David Bourget (Western Ontario)
David Chalmers (ANU, NYU)
Rafael De Clercq
Ezio Di Nucci
Jonathan Jenkins Ichikawa
Jack Alan Reynolds
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Consciousness and Cognition 20 (2):426-431 (2011)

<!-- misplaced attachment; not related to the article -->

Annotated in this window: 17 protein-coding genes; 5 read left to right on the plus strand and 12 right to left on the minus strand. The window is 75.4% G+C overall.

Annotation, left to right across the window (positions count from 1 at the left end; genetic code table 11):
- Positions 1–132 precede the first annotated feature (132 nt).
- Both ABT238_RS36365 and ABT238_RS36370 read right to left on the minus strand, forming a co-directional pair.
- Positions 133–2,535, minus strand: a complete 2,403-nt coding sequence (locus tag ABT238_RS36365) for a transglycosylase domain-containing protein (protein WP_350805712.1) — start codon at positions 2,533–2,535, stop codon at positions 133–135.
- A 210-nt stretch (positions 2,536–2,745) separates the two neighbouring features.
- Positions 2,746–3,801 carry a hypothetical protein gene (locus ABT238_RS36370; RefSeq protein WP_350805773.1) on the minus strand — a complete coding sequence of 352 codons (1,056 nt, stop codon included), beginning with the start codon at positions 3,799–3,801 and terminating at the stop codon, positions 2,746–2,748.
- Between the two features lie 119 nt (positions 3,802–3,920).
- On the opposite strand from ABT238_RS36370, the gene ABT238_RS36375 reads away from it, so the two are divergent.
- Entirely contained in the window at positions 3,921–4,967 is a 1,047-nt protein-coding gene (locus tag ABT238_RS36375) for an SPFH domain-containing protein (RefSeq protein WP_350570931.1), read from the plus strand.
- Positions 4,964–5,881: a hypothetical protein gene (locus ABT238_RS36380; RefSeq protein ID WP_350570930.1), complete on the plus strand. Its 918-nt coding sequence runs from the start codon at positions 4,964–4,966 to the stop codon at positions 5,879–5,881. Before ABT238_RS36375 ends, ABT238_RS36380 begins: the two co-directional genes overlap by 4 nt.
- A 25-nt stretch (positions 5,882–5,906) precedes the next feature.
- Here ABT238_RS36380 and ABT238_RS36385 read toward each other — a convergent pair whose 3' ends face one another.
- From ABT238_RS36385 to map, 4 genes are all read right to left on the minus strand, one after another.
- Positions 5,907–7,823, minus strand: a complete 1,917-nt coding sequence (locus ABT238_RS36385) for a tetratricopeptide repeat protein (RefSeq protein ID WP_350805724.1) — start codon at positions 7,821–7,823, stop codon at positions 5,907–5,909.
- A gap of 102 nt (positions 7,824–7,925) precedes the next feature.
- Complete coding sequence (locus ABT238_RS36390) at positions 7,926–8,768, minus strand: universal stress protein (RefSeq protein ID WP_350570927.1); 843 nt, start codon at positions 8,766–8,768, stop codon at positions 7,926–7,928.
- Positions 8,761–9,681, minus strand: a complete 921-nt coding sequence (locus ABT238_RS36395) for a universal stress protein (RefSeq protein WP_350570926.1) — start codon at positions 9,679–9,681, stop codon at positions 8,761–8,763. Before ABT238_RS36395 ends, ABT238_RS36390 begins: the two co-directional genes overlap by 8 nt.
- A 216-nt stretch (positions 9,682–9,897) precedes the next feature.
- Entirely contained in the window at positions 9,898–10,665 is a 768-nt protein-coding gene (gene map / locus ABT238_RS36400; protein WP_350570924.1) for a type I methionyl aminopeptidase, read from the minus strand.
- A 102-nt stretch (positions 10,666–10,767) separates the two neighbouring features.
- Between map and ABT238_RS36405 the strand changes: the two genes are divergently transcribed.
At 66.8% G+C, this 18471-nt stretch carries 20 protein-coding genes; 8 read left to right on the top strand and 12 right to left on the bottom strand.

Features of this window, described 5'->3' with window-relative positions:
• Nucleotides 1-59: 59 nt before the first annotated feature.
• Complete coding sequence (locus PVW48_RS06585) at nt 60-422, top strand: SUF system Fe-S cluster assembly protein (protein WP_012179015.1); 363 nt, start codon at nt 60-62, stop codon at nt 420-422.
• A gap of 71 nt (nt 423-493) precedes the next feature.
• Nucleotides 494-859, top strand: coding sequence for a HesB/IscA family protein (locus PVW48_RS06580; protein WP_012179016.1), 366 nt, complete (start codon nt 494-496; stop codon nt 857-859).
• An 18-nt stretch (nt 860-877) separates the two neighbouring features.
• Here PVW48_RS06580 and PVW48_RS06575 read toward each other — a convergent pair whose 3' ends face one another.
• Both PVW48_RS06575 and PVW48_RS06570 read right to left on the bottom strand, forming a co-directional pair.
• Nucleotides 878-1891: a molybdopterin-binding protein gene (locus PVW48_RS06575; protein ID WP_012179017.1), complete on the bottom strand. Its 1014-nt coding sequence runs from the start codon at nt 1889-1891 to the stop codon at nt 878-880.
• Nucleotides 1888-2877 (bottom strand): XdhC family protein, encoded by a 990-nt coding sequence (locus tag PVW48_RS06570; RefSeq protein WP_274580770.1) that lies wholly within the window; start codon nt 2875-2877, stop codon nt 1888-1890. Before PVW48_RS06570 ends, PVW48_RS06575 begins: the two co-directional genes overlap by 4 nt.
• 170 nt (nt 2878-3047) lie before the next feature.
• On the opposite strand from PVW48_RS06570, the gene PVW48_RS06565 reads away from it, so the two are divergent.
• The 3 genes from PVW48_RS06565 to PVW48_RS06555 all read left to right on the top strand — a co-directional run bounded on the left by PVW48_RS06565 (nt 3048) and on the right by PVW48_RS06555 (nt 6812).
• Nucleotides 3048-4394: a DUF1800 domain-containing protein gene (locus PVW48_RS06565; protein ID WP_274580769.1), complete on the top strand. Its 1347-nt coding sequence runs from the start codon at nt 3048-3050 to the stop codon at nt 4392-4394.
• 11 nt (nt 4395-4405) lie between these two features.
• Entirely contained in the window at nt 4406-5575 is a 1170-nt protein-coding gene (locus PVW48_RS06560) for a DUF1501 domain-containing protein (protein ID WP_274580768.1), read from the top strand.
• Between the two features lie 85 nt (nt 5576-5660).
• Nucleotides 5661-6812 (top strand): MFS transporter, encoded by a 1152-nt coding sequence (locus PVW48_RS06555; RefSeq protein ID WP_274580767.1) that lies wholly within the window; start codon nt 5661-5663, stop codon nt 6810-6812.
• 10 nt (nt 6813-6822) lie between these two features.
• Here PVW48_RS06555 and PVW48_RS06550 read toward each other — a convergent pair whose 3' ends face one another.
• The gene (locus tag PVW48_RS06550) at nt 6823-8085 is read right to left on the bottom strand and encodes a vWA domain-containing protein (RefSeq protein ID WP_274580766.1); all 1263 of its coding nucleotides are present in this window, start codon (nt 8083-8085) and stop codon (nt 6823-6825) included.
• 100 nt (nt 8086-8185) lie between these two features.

A modified flanker task was used to assess the effects of spatial attention during conscious and nonconscious processing. In line with prior findings, we demonstrated that increasing spatial separation between flankers and probes diminished the differences between reaction times to the incongruent and congruent probe–flanker pairs. This trend occurred even when the identity of flankers was suppressed from awareness by a metacontrast mask, indicating that spatial attention can be allocated to information processed at the nonconscious, in addition to the conscious, levels, that effects of spatial attention at these two levels can be equivalent, and that attention deployed at the nonconscious level of processing can be characterized by a spatial gradient that is nearly identical to that found at the conscious level of processing
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